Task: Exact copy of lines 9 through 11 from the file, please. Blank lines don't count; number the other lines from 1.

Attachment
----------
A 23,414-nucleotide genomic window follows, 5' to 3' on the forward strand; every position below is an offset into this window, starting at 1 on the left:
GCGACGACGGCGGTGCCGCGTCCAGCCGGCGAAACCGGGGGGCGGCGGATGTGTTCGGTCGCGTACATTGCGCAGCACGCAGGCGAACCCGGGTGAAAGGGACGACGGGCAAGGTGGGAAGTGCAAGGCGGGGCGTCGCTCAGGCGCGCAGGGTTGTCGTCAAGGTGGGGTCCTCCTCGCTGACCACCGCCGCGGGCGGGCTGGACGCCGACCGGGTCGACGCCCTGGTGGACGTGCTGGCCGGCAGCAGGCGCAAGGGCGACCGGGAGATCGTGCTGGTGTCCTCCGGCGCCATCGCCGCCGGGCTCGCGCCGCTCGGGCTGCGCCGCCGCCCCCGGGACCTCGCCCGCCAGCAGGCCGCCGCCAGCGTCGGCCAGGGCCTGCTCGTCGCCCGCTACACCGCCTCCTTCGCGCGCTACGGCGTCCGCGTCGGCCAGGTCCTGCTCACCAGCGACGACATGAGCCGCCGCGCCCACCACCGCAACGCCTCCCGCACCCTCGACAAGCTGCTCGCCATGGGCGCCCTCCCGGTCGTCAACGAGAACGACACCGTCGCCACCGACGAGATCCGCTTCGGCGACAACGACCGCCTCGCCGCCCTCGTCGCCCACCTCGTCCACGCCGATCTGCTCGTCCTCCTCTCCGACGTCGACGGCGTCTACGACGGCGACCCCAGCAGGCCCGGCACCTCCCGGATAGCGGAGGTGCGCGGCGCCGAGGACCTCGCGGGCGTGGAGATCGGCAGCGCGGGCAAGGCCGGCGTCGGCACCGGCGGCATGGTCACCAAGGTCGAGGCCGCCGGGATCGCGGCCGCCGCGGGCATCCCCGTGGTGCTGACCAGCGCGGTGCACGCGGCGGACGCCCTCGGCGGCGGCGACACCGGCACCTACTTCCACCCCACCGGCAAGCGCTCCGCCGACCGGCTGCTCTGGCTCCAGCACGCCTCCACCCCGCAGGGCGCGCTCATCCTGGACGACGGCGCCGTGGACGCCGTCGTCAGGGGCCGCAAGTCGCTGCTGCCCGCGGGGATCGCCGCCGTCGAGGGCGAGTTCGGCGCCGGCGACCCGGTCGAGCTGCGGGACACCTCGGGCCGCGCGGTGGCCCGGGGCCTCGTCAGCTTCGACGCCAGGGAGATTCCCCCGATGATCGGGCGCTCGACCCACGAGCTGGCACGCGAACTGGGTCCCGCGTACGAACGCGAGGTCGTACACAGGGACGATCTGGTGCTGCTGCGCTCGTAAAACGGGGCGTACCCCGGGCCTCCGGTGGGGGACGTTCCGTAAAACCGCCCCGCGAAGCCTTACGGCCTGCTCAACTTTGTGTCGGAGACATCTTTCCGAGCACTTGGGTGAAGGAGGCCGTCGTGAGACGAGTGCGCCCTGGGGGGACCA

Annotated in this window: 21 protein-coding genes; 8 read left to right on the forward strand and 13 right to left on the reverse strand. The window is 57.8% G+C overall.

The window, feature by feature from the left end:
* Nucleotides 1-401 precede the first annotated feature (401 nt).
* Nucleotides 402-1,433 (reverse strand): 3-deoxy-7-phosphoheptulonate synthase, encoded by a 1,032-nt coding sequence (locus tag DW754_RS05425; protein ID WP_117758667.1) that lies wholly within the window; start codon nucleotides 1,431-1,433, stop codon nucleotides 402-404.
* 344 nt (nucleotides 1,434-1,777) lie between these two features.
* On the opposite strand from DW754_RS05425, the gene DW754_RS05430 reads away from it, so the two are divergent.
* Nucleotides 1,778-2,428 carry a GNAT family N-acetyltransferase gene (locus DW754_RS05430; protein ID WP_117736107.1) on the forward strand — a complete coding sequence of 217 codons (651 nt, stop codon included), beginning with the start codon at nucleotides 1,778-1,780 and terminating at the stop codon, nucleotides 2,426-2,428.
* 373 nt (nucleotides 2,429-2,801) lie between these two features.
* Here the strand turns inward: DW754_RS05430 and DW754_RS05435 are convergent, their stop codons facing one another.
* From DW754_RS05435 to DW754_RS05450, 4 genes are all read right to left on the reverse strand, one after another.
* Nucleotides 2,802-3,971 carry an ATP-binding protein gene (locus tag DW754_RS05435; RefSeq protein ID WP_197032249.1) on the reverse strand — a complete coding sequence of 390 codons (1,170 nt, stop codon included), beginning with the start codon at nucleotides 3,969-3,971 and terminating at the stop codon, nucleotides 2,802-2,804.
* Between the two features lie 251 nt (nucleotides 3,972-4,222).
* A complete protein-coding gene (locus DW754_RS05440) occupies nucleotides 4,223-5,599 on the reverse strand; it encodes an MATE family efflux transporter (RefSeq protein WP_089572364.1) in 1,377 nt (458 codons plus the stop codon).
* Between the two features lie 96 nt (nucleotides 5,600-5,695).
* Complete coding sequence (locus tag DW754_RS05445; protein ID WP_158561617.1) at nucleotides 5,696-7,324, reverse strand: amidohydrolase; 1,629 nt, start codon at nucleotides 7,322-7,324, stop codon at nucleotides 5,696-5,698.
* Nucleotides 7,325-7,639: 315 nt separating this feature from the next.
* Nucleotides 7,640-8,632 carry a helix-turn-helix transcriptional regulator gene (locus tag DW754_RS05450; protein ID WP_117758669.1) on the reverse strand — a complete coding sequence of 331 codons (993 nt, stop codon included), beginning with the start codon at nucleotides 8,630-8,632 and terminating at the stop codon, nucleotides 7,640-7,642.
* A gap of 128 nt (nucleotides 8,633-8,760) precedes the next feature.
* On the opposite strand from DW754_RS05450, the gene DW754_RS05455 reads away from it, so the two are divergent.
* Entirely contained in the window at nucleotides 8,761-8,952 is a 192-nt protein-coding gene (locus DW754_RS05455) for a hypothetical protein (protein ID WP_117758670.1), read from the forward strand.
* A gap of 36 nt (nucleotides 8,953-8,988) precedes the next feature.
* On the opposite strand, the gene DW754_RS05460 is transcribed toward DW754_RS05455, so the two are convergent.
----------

* Nucleotides 1,778-2,428 carry a GNAT family N-acetyltransferase gene (locus DW754_RS05430; protein ID WP_117736107.1) on the forward strand — a complete coding sequence of 217 codons (651 nt, stop codon included), beginning with the start codon at nucleotides 1,778-1,780 and terminating at the stop codon, nucleotides 2,426-2,428.
* 373 nt (nucleotides 2,429-2,801) lie between these two features.
* Here the strand turns inward: DW754_RS05430 and DW754_RS05435 are convergent, their stop codons facing one another.